With the search still on for a man who police said sexually abused a young girl inside a local library, one northeast Queens lawmaker has renewed his push for a bill that would keep predators away from the children’s section.
In response to the incident, in which the New York Police Department said a man sexually abused a 10-year-old girl in the Pomonok branch of the Queens Public Library, state Assemblyman David Weprin (D-Little Neck) revived his efforts to combat such assaults.
“This is absolutely outrageous,” Weprin said. “We simply cannot allow any more of our children to be harmed by registered sex offenders in our communities.”
Last year, Weprin co-sponsored a bill with state Sen. John Sampson (D-Brooklyn), which would block registered sex offenders from entering any children’s sections of public libraries. And in light of the most recent attack at the library in Pomonok, Weprin said he was once again advocating for the bill’s passage to prevent another incident.
“This horrific assault at Pomonok could have been prevented,” Weprin said. “It is a failure of our legal system that these predators are able to enter our public libraries and harm our precious children. We must stop this now.”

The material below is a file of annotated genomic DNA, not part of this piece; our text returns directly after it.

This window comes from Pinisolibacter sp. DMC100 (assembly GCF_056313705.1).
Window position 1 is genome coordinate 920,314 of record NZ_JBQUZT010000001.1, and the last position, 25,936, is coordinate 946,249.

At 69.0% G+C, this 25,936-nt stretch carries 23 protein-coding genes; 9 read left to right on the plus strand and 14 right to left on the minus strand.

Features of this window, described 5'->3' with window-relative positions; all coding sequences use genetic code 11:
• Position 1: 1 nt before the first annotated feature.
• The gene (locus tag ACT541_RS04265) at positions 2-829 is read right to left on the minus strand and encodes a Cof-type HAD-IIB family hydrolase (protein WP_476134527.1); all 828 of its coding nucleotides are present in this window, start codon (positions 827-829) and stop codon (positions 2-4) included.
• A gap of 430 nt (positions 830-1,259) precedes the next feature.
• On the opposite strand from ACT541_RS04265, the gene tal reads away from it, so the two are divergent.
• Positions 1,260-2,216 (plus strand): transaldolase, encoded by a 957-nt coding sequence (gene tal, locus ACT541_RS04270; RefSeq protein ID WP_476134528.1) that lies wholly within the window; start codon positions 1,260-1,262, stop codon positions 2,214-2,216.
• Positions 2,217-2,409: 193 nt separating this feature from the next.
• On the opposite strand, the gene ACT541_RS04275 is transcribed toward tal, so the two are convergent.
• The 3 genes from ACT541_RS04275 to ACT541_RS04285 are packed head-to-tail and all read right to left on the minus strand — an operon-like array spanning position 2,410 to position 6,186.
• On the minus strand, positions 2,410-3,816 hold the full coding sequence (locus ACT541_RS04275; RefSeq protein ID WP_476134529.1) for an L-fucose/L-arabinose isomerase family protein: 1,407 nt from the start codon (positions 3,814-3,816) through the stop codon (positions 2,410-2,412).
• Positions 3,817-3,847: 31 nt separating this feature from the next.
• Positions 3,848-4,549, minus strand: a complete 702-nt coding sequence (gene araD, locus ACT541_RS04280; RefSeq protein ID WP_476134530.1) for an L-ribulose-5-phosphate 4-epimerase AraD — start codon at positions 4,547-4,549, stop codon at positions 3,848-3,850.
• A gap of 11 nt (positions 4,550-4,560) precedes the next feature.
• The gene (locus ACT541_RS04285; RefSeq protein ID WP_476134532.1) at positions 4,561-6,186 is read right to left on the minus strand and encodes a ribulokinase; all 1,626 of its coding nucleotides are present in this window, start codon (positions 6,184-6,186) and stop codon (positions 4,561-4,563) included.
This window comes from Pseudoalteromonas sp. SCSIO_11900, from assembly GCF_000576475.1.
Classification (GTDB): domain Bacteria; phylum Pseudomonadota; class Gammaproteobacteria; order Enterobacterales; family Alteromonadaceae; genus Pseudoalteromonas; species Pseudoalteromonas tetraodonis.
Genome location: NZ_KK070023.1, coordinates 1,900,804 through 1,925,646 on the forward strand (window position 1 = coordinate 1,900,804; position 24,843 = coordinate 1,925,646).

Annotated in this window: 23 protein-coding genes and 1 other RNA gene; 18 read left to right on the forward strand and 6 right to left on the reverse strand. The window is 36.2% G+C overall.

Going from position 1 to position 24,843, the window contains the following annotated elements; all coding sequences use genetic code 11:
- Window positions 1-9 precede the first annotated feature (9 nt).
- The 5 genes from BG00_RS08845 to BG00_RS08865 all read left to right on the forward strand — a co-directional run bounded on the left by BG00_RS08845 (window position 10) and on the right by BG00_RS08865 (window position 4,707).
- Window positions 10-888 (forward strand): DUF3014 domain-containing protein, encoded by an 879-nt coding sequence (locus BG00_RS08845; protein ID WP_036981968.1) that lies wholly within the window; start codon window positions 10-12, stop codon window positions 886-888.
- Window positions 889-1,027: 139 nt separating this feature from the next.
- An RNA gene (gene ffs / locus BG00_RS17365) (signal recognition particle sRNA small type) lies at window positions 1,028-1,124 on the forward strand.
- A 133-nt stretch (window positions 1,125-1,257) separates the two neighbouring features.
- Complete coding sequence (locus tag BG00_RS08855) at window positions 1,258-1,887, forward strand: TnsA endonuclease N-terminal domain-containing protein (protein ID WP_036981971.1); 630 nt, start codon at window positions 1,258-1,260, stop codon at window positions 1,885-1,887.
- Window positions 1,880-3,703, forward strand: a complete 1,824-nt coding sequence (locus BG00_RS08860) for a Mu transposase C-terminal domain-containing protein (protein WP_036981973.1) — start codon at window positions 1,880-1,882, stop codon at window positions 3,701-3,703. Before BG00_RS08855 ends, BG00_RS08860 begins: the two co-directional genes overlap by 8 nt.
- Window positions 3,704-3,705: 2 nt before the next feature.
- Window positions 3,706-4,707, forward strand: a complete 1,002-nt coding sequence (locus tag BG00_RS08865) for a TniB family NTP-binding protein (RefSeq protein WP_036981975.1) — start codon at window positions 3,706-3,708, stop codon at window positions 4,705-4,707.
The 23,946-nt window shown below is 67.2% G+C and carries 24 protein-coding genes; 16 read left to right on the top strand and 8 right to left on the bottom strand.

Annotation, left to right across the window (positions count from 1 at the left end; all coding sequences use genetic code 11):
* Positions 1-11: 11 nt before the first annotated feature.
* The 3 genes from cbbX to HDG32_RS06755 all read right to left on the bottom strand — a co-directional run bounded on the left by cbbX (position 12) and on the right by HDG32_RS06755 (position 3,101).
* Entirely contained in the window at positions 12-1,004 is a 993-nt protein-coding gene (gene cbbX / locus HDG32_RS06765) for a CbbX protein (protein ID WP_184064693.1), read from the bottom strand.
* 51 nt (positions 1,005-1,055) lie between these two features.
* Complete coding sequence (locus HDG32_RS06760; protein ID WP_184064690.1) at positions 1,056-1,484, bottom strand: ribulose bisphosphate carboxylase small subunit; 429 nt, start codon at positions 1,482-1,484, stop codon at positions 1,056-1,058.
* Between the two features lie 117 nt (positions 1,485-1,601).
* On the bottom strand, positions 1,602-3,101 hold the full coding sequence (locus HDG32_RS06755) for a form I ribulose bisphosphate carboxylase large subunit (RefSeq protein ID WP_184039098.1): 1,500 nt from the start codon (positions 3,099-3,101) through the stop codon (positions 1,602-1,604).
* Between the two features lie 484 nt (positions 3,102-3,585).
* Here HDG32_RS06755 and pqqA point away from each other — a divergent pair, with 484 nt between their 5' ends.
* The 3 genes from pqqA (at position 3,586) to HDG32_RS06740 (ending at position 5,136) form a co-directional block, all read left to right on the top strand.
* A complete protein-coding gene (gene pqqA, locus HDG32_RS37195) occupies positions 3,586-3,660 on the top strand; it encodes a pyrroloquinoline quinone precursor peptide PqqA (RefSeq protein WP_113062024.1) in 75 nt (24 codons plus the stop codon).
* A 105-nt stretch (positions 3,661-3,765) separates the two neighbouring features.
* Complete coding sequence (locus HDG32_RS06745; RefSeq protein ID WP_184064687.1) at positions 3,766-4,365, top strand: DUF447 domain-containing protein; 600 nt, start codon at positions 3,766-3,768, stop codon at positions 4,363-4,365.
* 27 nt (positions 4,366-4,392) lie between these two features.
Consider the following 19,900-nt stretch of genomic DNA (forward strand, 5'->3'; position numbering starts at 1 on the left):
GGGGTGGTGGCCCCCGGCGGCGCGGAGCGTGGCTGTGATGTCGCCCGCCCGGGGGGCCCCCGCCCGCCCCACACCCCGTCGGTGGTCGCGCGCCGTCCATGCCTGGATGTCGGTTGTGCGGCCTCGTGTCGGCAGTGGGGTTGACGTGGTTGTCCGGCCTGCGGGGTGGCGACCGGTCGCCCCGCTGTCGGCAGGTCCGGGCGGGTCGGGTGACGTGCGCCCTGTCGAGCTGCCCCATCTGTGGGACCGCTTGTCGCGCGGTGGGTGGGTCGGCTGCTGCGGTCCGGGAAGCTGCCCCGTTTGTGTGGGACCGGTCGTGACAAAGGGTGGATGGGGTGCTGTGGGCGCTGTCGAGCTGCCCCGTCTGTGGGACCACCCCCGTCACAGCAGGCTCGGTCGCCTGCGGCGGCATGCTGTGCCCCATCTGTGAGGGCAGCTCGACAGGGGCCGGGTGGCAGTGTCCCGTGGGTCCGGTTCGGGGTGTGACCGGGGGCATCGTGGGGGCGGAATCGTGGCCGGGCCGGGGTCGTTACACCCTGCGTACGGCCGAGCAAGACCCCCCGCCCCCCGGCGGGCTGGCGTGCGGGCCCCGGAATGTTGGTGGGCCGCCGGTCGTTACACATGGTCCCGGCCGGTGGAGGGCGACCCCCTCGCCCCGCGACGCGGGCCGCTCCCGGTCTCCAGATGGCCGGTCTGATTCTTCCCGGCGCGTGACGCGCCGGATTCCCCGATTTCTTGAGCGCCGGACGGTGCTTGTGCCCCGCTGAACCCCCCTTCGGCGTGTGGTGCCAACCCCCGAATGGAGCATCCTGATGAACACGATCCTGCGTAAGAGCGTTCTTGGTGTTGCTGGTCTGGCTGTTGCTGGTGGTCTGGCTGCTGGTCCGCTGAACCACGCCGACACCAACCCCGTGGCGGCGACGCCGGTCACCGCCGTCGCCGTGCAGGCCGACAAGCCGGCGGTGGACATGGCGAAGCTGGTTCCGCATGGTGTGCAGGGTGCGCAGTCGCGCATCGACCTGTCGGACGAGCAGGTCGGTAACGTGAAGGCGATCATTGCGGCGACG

The NYPD described the suspect from the Pomonok incident as a Hispanic man between the ages of 20 and 25 who is about 5-foot-10 and weighs about 200 pounds.
Political advocates across the city came out in outrage against the assault, calling on tougher laws to keep children safe in areas where they are most likely to frequent. In wake of the Oct. 15 incident, city Public Advocate Bill de Blasio called on the city to instill tougher laws to protect children.
“Today in New York City, a sexual predator could walk into a children’s room at any library, and there’s nothing we can do to stop them,” de Blasio said. “We need a tougher law that bans convicted offenders from children’s rooms to deter would-be attackers and empower law enforcement to quickly intervene. We intend to work closely with the state Legislature to protect children in our libraries.”
Weprin’s bill, originally introduced in 2011, came in response to a similar incident involving two small girls, ages 6 and 9, at another Queens Public Library branch. According to Weprin, the accused perpetrator was on parole for possession of child pornography at the time of the incident.
Moving forward, the lawmaker said he hoped to see tougher laws to build on those already in place, which currently bar sex offenders from entering school property and playgrounds.
“Libraries are places where our children learn — from the youngest toddlers to the freckled faces of our delightful teenagers — and there is no excuse for a convicted sex offender to have access to the children’s area of any library,” Weprin said. “New York state has taken numerous steps to ensure that sexual predators do not have access to children, but clearly we need to do more.”
Reach reporter Phil Corso by e-mail at email@example.com or by phone at 718-260-4573.
©2012 Community News Group
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